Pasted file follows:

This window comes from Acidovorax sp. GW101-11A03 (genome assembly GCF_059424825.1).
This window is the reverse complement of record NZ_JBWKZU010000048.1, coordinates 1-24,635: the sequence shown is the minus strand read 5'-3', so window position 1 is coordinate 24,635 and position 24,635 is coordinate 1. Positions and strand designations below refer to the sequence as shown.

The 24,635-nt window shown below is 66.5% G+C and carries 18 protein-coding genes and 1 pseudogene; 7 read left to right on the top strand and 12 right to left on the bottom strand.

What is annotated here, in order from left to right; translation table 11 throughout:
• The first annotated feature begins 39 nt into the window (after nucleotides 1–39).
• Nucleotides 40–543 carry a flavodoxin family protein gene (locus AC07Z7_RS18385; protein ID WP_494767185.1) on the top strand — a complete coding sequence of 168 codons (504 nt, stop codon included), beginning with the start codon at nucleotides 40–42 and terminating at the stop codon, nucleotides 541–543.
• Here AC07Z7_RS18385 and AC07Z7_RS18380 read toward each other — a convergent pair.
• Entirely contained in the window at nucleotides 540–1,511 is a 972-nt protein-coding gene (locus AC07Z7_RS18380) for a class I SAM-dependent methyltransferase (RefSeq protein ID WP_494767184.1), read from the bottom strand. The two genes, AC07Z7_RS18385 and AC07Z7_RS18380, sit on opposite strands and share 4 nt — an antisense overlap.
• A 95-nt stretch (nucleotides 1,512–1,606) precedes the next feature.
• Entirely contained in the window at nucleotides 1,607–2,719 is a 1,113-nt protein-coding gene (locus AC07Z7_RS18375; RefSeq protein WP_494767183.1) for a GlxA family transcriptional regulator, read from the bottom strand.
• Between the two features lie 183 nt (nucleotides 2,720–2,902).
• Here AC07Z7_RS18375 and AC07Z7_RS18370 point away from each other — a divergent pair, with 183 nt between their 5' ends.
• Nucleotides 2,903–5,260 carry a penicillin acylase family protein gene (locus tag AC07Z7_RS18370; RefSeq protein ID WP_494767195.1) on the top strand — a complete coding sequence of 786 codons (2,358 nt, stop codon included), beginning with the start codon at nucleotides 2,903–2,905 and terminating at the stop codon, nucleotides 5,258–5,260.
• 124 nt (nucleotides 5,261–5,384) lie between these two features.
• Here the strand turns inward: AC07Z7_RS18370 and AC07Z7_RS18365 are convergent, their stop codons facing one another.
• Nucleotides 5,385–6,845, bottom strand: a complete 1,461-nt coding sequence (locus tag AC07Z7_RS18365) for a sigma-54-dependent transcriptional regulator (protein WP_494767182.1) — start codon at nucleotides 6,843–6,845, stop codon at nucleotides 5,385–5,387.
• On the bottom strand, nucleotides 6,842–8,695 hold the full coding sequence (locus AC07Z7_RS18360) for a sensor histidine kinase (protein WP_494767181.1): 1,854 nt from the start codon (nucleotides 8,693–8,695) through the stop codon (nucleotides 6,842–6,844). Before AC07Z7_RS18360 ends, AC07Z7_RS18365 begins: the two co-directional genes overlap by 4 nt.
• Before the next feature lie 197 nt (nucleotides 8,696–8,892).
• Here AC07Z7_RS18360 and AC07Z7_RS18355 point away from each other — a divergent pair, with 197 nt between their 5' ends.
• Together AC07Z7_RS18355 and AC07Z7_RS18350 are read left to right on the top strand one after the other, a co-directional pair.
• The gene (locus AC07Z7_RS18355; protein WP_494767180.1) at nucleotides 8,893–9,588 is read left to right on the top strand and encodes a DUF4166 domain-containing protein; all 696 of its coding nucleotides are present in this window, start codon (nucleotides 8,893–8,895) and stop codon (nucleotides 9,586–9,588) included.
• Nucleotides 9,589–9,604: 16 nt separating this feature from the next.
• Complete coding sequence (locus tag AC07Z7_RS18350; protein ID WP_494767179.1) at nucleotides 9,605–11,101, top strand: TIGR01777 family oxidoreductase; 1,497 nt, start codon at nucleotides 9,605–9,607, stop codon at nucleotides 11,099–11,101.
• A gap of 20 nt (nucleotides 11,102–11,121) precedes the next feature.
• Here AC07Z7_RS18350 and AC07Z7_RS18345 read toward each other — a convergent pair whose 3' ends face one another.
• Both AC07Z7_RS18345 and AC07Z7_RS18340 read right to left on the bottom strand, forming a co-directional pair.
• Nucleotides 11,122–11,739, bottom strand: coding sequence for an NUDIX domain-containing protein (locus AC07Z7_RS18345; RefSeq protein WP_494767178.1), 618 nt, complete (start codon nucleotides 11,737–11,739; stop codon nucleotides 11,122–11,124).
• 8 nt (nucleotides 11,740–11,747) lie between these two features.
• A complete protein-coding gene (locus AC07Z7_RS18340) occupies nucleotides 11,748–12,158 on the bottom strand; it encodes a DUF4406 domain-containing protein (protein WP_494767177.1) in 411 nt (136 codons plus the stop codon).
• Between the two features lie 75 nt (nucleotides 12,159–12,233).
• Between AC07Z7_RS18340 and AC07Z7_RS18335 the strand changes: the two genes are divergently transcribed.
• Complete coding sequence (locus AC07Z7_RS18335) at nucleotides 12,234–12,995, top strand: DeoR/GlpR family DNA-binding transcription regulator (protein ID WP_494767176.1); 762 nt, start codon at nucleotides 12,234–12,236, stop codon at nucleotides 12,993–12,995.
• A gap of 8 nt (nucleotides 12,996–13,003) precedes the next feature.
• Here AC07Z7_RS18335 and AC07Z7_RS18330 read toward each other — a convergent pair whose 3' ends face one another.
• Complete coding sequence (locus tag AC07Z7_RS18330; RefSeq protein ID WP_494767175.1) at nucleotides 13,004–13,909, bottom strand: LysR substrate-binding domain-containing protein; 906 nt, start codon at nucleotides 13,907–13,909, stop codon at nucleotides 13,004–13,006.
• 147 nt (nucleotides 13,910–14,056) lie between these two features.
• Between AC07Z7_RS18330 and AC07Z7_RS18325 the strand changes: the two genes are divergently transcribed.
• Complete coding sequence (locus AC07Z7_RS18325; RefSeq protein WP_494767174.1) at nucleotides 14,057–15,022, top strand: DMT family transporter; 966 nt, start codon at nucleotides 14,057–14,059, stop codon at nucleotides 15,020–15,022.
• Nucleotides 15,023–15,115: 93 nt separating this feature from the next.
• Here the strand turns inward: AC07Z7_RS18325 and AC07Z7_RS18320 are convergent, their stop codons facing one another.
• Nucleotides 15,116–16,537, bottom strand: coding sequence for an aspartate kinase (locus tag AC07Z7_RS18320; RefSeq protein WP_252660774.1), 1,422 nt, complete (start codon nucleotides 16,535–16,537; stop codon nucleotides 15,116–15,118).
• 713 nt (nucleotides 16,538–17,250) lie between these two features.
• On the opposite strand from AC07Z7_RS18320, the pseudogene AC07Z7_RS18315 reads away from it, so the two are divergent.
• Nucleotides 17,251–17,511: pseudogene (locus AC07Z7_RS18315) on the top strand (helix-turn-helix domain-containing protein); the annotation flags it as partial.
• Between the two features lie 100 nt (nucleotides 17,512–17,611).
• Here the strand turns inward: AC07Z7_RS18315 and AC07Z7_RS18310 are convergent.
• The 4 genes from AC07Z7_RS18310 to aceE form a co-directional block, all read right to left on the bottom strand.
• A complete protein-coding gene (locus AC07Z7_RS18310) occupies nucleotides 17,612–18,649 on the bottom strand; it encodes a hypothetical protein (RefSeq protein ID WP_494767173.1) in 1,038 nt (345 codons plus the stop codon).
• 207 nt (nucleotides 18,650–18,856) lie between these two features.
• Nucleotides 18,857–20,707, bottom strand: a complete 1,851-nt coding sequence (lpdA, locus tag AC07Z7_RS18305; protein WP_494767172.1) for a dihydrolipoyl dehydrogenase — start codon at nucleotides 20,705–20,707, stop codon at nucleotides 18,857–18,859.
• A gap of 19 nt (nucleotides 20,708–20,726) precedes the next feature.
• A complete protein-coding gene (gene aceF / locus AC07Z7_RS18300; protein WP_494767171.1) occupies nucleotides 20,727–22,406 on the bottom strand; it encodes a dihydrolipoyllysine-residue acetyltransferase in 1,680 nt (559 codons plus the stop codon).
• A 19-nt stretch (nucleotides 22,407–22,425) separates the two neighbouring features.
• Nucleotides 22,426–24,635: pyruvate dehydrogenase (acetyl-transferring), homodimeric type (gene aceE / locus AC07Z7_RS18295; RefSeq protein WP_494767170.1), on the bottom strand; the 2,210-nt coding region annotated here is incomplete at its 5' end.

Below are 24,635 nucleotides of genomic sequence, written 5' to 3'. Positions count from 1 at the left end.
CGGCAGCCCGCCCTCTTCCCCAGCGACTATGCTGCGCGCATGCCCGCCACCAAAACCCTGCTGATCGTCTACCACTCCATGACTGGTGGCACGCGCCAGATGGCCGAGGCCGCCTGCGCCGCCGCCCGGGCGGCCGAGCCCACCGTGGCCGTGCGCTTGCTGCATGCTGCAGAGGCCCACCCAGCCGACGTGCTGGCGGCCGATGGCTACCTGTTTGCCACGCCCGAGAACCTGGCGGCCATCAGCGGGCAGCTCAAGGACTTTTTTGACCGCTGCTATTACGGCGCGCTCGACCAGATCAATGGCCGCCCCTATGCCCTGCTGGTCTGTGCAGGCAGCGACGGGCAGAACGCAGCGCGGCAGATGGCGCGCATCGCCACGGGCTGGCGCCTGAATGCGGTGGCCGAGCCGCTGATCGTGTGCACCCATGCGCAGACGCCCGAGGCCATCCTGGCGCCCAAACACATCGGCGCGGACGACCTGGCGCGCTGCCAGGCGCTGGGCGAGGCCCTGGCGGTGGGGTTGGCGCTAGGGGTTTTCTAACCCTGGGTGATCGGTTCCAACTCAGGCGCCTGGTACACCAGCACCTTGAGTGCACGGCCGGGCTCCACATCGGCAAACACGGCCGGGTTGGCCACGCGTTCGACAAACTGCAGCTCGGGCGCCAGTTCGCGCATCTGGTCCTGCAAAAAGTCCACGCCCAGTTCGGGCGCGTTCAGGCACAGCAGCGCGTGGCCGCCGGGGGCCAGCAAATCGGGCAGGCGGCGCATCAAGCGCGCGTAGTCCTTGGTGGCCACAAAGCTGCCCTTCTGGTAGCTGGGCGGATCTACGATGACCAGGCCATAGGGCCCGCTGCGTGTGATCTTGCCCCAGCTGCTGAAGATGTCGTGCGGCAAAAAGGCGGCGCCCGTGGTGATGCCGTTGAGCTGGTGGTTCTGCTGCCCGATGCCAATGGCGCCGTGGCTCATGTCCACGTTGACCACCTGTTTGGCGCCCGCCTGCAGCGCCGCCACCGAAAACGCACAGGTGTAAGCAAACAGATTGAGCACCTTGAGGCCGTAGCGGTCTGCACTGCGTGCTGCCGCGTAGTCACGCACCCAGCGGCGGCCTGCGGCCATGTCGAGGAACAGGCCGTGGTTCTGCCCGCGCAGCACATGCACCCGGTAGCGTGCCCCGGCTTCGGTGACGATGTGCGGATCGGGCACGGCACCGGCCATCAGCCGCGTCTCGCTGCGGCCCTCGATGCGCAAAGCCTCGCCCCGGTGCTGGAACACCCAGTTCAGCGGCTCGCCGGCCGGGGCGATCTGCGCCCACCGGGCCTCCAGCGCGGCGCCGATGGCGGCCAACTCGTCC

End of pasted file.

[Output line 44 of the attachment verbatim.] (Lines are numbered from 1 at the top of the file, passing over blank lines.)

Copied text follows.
• Nucleotides 17,251–17,511: pseudogene (locus AC07Z7_RS18315) on the top strand (helix-turn-helix domain-containing protein); the annotation flags it as partial.